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Life Cycles and Business Cycles

We all cycle through periods of development, growth, maturity and decline. Knowing where your organization is in the cycle is key.

Product Cycles

Life cycle comes from manufacturing. A manufactured item has a predictable life span. In informal conversation, it has been used to describe any product from development until it is no longer used.

This clip defines the timeliness of a product's life cycle: development, introduction, growth, maturity, and decline. The United States society is a consumer society which discovers new products and loses interest in old ones. How many of you have a portable typewriter now? This GIF image steps you through the phases:

Lifecycle Overview
(To refresh the GIF, use back arrow then forward arrow.)

Economic Macro-Trends

Business responds to changes in demand. Demographics is the fundamental driver. For example in the United States, apartment, condo and single family residence construction fuels the economy as our population grows. In the next chart we see that private residential fixed investment historically since 1947 averaged 28% of total fixed investments. In the last five years, that decreased to 19%.

Percentage of GDP of Residental Structures Investment to Total Fixed InvestmentClick to see larger image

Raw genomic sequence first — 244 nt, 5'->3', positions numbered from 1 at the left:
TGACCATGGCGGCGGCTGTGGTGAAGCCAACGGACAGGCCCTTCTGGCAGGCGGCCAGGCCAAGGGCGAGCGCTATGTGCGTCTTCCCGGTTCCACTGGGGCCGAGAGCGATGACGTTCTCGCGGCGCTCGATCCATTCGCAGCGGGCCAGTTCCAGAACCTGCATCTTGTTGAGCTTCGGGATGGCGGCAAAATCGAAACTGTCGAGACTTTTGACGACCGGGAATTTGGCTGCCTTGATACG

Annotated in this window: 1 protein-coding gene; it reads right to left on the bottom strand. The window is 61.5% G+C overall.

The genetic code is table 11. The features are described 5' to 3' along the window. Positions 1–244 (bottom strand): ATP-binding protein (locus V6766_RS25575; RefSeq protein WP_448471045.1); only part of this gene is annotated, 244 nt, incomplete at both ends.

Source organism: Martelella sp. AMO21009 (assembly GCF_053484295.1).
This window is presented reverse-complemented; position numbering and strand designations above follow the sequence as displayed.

Other components of total fixed private investment include non-residential structures, industrial equipment and intellectual property - software. Notice intellectual properties contribution to fixed investment is growing industrial equipment and nonresidential structures are gradually trending down as a percentage of GDP.

Percentage of Nonresidentail Structures, Industrial Equipment and IP Investment - Softwar to Total Fixed InvestmentClick to see larger image

Business Cycles

Just a s economies move through cycles, major business sectors adapt to change with investment aimed at what is new, innovative, growing and away from mature offerings with declining margins.

Investors shift their focus too - long term or short term. This chart shows how the difference between Federal Security yields for 2 year securities (shorter term horizon) and 10 year securities (longer term horizon) provides a leading indicator for credit trends anticipating business activity investing for the future (long term) or declining dramatically into a recession (short term). The media refers to the period from the end of a recession to the beginning of the next as a business cycle.

2-10 Spread as Leading IndicatorClick to see larger image

Consumer spending patterns change demand. This chart shows how Personal Consumption Expenditures (PCE) percentage change from the previous year correlates to credit patterns seen in the 2-10 spread. This spread is the yield difference between 2 yr Treasury securities and 10 year Treasury securities. The greater the spread, the "steeper" the yield curve.

A decline in rate of change for PCE compared to the last year after the 2-10 spread is positive is often a leading indicator of the classic business cycle from end of one recession to the beginning of the next.

PCE % Change Year to Year to 2-10 spreadClick to see larger image

Growth Strategies

There is a pattern I observed, starting with Clayton Christensen's work in Seeing What's Next. My clients have followed a similar route: innovation, a disruptive product, investor support to a mature business. Like the product life cycle, as businesses matures the team either innovates again or declines.

Growth from Product InnovationClick to see larger image

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